According to Buster Olney (subs. req’d), Aroldis Chapman is one of several pitchers the Marlins have “talked about internally” leading up to the trade deadline. Miami is very much in the postseason race — the Marlins and Dodgers are essentially tied for the second wildcard spot — but the Marlins definitely need some pitching help to stay in the hunt the rest of the way.
I don’t know why, but Chapman has always struck me as someone destined to play for the Marlins at some point. You know how some guys just seem to fit certain teams? No? Maybe I’m crazy. Anyway, Chapman to the Marlins is definitely something that passes the sniff test, especially since Miami is known to swing a blockbuster trade from time to time. I have some thoughts on this.
1. So what do the Marlins have to offer? The Marlins are one of the best player development organizations in the game, but their farm system is rather thin at the moment. Their No. 1 prospect is rehabbing from Tommy John surgery, their No. 2 prospect stabbed a teammate, their No. 3 prospect is on the DL, and their No. 4 prospect is the guy who got stabbed. Yeah. Here is MLB.com’s top 30 Marlins prospects for your perusal.
Given the state of Miami’s system, I wonder if the Yankees would instead target players on their big league roster. The Marlins were very open to trading Marcell Ozuna over the winter, but he’s broken out in a big way this season (152 wRC+), so I doubt he’d be on the table for Chapman. Derek Dietrich maybe? He can hit (123 wRC+ since the start of 2015) and play multiple positions (first, second, third, left). The Marlins are short on pitching, so they’re probably not willing to move a young arm like Adam Conley. It could be tough to match up for a Chapman trade.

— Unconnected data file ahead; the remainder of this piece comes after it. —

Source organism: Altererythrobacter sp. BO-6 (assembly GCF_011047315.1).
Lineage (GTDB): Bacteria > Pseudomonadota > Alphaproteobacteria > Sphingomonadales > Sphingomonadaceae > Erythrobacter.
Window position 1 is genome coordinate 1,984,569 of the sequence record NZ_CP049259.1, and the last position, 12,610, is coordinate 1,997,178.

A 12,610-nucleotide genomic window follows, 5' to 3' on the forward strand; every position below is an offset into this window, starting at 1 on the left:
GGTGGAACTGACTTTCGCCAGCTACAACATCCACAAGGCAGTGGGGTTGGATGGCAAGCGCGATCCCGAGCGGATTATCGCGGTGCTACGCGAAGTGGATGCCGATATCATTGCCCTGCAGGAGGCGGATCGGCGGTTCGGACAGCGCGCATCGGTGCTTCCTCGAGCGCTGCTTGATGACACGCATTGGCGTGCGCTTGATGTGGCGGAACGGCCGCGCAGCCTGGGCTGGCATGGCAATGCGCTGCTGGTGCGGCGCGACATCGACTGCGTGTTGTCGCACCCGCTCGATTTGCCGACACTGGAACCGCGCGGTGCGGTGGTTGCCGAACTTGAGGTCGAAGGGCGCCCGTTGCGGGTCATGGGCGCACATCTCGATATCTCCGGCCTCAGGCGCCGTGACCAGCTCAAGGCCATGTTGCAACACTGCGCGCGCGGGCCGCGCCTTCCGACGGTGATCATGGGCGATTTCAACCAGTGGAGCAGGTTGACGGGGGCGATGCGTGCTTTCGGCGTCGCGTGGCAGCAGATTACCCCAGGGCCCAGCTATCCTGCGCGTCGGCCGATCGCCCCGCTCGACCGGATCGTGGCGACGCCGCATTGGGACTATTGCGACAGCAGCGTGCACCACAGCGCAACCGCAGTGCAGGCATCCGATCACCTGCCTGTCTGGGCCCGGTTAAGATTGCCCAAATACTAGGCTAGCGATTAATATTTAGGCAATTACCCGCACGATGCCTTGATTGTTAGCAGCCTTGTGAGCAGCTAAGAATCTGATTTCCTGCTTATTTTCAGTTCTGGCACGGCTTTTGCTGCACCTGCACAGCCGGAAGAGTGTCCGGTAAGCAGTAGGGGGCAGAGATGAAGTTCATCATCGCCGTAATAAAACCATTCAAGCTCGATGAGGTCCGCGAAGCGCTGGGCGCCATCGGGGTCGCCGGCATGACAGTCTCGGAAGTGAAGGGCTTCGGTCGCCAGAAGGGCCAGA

2. What about expanding a Chapman deal into something bigger? Now we’re talking. Chapman for Ozuna might not work, but what about Chapman and, say, Michael Pineda and Jorge Mateo and Aaron Hicks for Ozuna and Conley? Yes, my trade proposal totally sucks. You catch my drift though. There is definitely the potential for a Yankees-Marlins swap to grow into something bigger with multiple players going each way. That sure would be fun. It’s been a while since the Yankees made a good ol’ fashioned blockbuster with multiple big names going each way.
3. The Yankees need the Nationals and Mets to continue to sputter. The Nationals crushed the Mets last night and now have a 3.5-game lead over the Marlins and 4.0-game lead over the Mets in the NL East. Washington has won only three of their last ten games though, and the Mets have dropped six of ten as well. Neither club is playing all that well while the Marlins have won seven of their last ten games.
The Nats and Mets will play six more times between now and the All-Star break, and the best thing for the Yankees would be those clubs beating up on each other and keeping the NL East race nice and tight. The Marlins need to stay in the race too, otherwise paying big for a rental like Chapman won’t make much sense. Added bonus: the Nationals struggling could increase their urgency to pick up another reliever. Point is, the tighter the NL East race, the more likely it is these clubs will have to make a move, and that’s good for the Yankees.
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The Yankees aren’t in sell mode right now and I get it even though I don’t necessarily agree with it. They are only three games back of a wildcard spot, after all. (Three games back with six teams ahead of them, but I digress.) If they do decide to sell, Chapman figures to be first to go, and the Marlins are a logical destination. Could the Yankees and Marlins find common ground? It might be tough because Miami’s farm system is thin. They might not be willing to trade away players from their MLB roster while still in the race.